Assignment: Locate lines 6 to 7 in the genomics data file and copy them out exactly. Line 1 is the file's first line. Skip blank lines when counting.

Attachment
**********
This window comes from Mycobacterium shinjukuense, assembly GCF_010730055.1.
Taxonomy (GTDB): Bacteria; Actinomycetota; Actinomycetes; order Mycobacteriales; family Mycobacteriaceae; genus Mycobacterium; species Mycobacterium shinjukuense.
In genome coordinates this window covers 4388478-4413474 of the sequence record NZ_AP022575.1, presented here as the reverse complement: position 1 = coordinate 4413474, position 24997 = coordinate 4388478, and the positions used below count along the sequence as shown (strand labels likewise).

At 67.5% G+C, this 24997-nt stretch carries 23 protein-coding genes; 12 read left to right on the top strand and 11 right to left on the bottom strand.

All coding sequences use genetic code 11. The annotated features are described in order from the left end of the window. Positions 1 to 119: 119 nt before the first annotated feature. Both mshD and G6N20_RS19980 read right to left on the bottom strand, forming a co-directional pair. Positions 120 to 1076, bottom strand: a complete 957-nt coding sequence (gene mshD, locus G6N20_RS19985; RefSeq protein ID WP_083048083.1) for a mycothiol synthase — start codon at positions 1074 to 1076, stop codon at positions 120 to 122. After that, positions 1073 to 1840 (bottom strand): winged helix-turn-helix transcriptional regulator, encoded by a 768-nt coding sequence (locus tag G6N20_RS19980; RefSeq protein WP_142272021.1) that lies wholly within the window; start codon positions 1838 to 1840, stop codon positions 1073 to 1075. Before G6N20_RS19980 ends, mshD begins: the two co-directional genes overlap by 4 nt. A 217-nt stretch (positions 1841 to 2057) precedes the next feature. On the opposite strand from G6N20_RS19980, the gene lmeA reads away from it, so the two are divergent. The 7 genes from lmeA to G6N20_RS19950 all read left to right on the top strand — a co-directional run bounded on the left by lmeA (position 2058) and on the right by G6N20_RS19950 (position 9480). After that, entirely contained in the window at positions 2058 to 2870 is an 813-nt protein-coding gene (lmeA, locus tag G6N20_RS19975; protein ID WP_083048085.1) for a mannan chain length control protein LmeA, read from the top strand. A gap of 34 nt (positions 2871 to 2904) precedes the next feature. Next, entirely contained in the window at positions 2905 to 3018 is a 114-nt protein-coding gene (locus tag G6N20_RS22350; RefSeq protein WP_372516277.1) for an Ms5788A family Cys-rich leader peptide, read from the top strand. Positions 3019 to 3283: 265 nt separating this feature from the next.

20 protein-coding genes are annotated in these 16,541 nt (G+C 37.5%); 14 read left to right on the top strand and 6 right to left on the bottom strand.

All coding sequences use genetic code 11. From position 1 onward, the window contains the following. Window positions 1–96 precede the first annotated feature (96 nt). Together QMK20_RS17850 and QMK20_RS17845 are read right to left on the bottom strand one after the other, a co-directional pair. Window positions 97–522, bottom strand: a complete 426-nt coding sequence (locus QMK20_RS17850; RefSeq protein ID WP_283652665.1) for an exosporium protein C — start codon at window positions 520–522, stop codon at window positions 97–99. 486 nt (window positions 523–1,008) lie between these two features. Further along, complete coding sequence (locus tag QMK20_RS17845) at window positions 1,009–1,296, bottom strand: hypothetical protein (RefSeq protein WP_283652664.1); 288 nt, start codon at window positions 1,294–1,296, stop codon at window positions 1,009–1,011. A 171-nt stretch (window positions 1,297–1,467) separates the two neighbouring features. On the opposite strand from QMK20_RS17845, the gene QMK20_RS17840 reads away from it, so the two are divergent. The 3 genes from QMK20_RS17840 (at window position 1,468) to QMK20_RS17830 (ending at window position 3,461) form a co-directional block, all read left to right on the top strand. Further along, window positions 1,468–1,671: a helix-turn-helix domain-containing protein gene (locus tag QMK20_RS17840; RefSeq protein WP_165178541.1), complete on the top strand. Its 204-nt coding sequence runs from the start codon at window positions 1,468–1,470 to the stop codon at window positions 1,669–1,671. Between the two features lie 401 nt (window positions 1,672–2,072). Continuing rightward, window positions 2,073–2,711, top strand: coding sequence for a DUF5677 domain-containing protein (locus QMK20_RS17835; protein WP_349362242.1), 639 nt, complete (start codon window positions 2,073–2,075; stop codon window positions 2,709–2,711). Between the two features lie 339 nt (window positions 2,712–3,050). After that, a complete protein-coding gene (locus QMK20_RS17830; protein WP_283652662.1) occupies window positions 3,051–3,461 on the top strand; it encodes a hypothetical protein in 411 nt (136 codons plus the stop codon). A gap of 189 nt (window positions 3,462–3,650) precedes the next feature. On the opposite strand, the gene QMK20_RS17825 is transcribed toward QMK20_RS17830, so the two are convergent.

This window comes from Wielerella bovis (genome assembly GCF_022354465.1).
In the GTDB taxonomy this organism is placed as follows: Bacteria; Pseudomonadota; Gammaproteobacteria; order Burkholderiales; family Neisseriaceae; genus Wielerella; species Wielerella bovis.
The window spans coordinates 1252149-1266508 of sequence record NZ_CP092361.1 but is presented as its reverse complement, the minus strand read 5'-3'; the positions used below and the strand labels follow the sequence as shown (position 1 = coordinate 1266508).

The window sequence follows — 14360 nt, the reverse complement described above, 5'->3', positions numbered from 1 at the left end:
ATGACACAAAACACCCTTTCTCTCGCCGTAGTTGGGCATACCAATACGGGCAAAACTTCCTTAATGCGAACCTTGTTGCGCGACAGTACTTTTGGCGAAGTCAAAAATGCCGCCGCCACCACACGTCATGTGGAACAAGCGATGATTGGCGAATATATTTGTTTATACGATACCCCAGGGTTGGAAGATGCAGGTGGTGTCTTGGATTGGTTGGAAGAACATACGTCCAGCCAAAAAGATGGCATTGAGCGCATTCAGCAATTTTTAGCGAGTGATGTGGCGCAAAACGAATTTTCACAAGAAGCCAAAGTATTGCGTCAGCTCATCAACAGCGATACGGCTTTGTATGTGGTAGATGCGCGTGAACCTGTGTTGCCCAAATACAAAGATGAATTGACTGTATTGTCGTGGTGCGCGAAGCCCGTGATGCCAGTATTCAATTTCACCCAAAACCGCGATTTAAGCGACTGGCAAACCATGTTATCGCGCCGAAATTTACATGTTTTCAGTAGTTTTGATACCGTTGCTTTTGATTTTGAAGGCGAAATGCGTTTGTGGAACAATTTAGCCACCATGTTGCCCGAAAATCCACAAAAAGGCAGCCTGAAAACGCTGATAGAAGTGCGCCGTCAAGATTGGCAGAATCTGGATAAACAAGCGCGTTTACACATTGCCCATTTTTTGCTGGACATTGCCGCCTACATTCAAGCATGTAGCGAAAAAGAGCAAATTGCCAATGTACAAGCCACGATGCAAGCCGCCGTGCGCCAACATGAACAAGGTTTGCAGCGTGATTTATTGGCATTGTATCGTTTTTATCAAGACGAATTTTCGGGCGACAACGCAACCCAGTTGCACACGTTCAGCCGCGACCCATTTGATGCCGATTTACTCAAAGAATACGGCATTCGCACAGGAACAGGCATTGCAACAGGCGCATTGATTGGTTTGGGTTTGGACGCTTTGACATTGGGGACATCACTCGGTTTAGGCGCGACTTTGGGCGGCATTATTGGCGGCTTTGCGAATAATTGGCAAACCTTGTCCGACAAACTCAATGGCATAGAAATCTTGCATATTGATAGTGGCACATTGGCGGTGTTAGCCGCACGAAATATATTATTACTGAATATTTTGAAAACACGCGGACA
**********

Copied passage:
20 protein-coding genes are annotated in these 16,541 nt (G+C 37.5%); 14 read left to right on the top strand and 6 right to left on the bottom strand.

All coding sequences use genetic code 11. From position 1 onward, the window contains the following. Window positions 1–96 precede the first annotated feature (96 nt). Together QMK20_RS17850 and QMK20_RS17845 are read right to left on the bottom strand one after the other, a co-directional pair. Window positions 97–522, bottom strand: a complete 426-nt coding sequence (locus QMK20_RS17850; RefSeq protein ID WP_283652665.1) for an exosporium protein C — start codon at window positions 520–522, stop codon at window positions 97–99. 486 nt (window positions 523–1,008) lie between these two features. Further along, complete coding sequence (locus tag QMK20_RS17845) at window positions 1,009–1,296, bottom strand: hypothetical protein (RefSeq protein WP_283652664.1); 288 nt, start codon at window positions 1,294–1,296, stop codon at window positions 1,009–1,011. A 171-nt stretch (window positions 1,297–1,467) separates the two neighbouring features. On the opposite strand from QMK20_RS17845, the gene QMK20_RS17840 reads away from it, so the two are divergent. The 3 genes from QMK20_RS17840 (at window position 1,468) to QMK20_RS17830 (ending at window position 3,461) form a co-directional block, all read left to right on the top strand. Further along, window positions 1,468–1,671: a helix-turn-helix domain-containing protein gene (locus tag QMK20_RS17840; RefSeq protein WP_165178541.1), complete on the top strand. Its 204-nt coding sequence runs from the start codon at window positions 1,468–1,470 to the stop codon at window positions 1,669–1,671. Between the two features lie 401 nt (window positions 1,672–2,072). Continuing rightward, window positions 2,073–2,711, top strand: coding sequence for a DUF5677 domain-containing protein (locus QMK20_RS17835; protein WP_349362242.1), 639 nt, complete (start codon window positions 2,073–2,075; stop codon window positions 2,709–2,711). Between the two features lie 339 nt (window positions 2,712–3,050). After that, a complete protein-coding gene (locus QMK20_RS17830; protein WP_283652662.1) occupies window positions 3,051–3,461 on the top strand; it encodes a hypothetical protein in 411 nt (136 codons plus the stop codon). A gap of 189 nt (window positions 3,462–3,650) precedes the next feature. On the opposite strand, the gene QMK20_RS17825 is transcribed toward QMK20_RS17830, so the two are convergent.